The best things in life are nearest: Breath in your nostrils, light in your eyes, flowers at your feet, duties at your hand, the path of right just before you. Then do not grasp at the stars, but do life’s plain, common work as it comes, certain that daily duties and daily bread are the sweetest things in life. ~Robert Louis Stevenson
I’m no expert at interpreting RLS’s words but this quote speaks to me of the way being human, in its most fulfilling sense, unfolds naturally. If you’re anything like me, you’ve probably experienced how easy it is to complicate being human. Any number of things can get in the way of us being as true to ourselves as possible. There’s fear. There’s doubt. There’s denial. There’s apathy. There’s ignorance. There’s apathy resulting from ignorance and vice versa. And so on and so forth.
But I suspect that when we commit to engage in our own lives, we can expect a certain degree of transformation that lets us access the value of what RLS refers to as the best things in life.
Some basic things that can be incredibly easy to complicate:
Friendship. For children, it’s as simple as There you are; let’s play. For grownups, other things come into play such as strings attached, an unspoken expectation of reciprocity and keeping score. Perhaps there’s a good reason for how grownups, communities, countries form alliances. But who says there needs to be a reason to be a friend?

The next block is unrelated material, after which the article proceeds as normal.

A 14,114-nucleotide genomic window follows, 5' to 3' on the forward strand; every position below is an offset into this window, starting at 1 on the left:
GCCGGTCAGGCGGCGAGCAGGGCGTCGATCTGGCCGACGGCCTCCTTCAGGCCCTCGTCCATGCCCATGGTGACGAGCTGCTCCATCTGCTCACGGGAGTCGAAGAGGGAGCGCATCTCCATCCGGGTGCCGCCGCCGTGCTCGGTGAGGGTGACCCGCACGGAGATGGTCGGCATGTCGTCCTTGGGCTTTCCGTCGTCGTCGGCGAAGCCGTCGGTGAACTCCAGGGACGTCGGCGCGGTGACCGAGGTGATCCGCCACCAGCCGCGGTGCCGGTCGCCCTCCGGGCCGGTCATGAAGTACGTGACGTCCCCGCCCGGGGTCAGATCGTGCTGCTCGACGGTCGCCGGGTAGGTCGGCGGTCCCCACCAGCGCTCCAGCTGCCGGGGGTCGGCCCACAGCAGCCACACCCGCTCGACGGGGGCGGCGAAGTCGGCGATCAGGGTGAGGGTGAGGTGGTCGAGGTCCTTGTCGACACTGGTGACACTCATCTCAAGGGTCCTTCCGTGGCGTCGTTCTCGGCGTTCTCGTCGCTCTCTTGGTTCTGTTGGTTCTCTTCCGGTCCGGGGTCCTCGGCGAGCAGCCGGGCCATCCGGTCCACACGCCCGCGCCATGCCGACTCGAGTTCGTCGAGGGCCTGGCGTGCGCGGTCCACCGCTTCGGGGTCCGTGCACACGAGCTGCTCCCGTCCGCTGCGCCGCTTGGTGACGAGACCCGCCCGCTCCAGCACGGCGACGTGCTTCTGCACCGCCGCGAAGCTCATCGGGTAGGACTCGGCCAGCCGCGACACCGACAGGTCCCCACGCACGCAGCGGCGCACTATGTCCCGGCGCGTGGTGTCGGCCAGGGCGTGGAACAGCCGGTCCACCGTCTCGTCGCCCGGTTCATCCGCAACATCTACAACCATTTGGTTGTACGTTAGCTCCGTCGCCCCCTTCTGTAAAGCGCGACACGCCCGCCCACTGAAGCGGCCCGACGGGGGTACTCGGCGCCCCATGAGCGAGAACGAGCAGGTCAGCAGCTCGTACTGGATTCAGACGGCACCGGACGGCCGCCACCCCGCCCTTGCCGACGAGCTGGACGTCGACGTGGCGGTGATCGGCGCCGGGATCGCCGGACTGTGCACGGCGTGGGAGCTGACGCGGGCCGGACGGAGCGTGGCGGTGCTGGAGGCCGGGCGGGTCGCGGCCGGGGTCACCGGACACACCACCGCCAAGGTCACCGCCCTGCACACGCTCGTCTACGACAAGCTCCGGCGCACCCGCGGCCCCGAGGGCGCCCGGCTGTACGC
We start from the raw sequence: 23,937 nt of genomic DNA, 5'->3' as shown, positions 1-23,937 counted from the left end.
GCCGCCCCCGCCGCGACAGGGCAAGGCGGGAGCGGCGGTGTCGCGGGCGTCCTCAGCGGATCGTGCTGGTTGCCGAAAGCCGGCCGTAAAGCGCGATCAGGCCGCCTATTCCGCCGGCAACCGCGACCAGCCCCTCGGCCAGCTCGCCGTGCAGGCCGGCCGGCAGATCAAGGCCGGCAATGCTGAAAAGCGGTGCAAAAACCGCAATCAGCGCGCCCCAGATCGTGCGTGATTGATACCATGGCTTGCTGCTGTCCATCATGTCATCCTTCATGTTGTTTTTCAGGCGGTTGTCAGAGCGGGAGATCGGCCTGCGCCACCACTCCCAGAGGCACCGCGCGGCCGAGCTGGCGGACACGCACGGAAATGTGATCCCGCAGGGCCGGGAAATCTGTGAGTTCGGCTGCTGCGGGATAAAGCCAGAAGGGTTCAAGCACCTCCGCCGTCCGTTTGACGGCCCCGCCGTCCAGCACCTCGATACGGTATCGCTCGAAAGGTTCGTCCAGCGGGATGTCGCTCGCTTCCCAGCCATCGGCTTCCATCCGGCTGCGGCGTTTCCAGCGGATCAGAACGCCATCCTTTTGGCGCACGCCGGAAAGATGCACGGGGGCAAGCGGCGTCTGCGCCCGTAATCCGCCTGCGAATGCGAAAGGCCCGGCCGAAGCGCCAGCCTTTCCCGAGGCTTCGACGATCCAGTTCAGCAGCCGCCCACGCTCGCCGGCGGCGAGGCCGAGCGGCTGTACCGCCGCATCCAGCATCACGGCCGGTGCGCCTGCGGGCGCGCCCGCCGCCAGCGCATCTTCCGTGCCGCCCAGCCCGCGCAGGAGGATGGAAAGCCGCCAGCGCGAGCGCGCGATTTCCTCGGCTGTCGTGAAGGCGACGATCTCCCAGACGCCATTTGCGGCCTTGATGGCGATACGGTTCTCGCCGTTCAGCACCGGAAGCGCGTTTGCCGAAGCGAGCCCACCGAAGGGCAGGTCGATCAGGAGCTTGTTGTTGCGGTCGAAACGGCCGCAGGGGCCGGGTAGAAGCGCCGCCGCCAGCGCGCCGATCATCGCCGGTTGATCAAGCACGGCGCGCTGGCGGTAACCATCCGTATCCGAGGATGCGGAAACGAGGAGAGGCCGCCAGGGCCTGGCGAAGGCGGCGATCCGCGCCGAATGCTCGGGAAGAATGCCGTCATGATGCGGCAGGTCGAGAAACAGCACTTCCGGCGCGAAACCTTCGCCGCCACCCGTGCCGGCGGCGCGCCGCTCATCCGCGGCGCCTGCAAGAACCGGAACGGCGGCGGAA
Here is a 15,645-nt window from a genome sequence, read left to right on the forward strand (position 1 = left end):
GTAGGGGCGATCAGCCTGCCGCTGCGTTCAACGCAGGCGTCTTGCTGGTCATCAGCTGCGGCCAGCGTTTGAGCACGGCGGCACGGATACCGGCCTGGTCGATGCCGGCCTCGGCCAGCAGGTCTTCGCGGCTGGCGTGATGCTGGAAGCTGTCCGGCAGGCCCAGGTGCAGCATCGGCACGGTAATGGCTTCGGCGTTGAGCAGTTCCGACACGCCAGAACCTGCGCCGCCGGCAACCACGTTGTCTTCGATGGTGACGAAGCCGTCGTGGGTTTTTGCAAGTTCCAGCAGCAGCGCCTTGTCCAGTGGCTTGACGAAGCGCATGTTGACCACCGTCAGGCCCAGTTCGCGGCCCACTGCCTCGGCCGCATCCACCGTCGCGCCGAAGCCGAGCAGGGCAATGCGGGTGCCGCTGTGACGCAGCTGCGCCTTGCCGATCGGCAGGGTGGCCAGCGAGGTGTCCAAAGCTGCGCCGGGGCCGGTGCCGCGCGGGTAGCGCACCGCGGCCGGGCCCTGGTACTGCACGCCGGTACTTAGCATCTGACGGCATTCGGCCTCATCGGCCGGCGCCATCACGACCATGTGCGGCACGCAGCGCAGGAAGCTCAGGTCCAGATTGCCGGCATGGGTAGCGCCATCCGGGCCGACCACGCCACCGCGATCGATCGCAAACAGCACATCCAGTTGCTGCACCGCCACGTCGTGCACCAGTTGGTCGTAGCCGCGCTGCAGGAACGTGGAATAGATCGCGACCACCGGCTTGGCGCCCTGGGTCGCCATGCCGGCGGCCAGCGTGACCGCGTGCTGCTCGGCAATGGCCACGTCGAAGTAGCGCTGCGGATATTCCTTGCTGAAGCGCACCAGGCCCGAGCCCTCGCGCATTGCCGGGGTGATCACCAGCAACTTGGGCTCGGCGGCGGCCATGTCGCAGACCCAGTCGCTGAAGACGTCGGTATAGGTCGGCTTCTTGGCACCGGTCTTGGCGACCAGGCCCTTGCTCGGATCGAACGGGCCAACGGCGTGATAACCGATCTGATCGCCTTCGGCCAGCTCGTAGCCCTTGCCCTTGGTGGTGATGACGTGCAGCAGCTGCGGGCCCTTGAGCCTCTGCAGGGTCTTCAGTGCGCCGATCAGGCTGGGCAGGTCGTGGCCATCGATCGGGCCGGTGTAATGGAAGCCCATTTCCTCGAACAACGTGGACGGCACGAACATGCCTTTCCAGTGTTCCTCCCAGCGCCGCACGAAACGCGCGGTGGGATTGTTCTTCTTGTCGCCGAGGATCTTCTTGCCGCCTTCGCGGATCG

Standing up for what’s right. Maybe we flip-flop and flail in the midst of a huge domestic or foreign policy issue where we don’t know all the facts. Maybe we flail when an unprecedented foreign policy issue makes the headlines. But I wonder if the most basic sense of right and wrong is or isn’t instilled in most of us. And if something isn’t looking so black and white with a little prodding, then perhaps we shouldn’t be so quick to make judgments.
Apologizing for our fault(s). Pretend nothing’s wrong? Sweep it under the rug? Hope the offense goes unnoticed? Maybe. Except for a little thing called a conscience. It’s this pesky little thing that may keep us from getting a good night’s sleep if we know deep down that we owe someone an apology.
Acknowledging the world doesn’t revolve around any one person or one nation. For a four-year old, this is a real challenge. But as one’s ego develops, so does the Freudian super-ego evolve. We hope.
Love. If we want love, we give love. A whole bunch of people figured this out well before our generation. How we want love manifests in many ways; some peaceful, some violent. How we give love, how we feed and sustain the ticking of the metronome of the heart is a human capacity worth every poem ever penned, every lyric ever sung and every story ever told.
Maybe one day, we’ll learn to give love as much as we want love. And maybe then we can hope to truly simplify the complicated.
I’m sure I’ve missed some. Care to add anything?
Image by Thai Jasmine,